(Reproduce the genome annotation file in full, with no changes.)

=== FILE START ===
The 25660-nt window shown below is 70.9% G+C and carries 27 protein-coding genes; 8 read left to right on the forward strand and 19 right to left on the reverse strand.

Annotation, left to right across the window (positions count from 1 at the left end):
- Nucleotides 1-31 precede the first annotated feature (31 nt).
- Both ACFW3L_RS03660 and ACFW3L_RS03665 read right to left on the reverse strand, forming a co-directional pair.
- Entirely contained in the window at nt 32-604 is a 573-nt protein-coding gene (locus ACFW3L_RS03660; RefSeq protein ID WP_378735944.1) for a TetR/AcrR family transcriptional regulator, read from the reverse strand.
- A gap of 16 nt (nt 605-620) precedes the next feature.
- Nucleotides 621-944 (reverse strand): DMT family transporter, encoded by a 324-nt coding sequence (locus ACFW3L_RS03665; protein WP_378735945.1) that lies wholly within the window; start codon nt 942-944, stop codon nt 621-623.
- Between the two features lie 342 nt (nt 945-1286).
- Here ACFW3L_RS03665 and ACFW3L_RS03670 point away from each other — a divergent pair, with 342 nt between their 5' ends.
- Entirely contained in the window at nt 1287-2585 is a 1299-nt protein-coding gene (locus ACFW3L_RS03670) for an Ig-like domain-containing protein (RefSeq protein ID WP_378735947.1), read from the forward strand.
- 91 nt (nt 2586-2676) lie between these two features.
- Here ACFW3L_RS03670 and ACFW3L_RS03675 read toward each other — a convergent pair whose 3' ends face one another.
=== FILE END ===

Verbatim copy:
The 25660-nt window shown below is 70.9% G+C and carries 27 protein-coding genes; 8 read left to right on the forward strand and 19 right to left on the reverse strand.

Annotation, left to right across the window (positions count from 1 at the left end):
- Nucleotides 1-31 precede the first annotated feature (31 nt).
- Both ACFW3L_RS03660 and ACFW3L_RS03665 read right to left on the reverse strand, forming a co-directional pair.
- Entirely contained in the window at nt 32-604 is a 573-nt protein-coding gene (locus ACFW3L_RS03660; RefSeq protein ID WP_378735944.1) for a TetR/AcrR family transcriptional regulator, read from the reverse strand.
- A gap of 16 nt (nt 605-620) precedes the next feature.
- Nucleotides 621-944 (reverse strand): DMT family transporter, encoded by a 324-nt coding sequence (locus ACFW3L_RS03665; protein WP_378735945.1) that lies wholly within the window; start codon nt 942-944, stop codon nt 621-623.
- Between the two features lie 342 nt (nt 945-1286).
- Here ACFW3L_RS03665 and ACFW3L_RS03670 point away from each other — a divergent pair, with 342 nt between their 5' ends.
- Entirely contained in the window at nt 1287-2585 is a 1299-nt protein-coding gene (locus ACFW3L_RS03670) for an Ig-like domain-containing protein (RefSeq protein ID WP_378735947.1), read from the forward strand.
- 91 nt (nt 2586-2676) lie between these two features.
- Here ACFW3L_RS03670 and ACFW3L_RS03675 read toward each other — a convergent pair whose 3' ends face one another.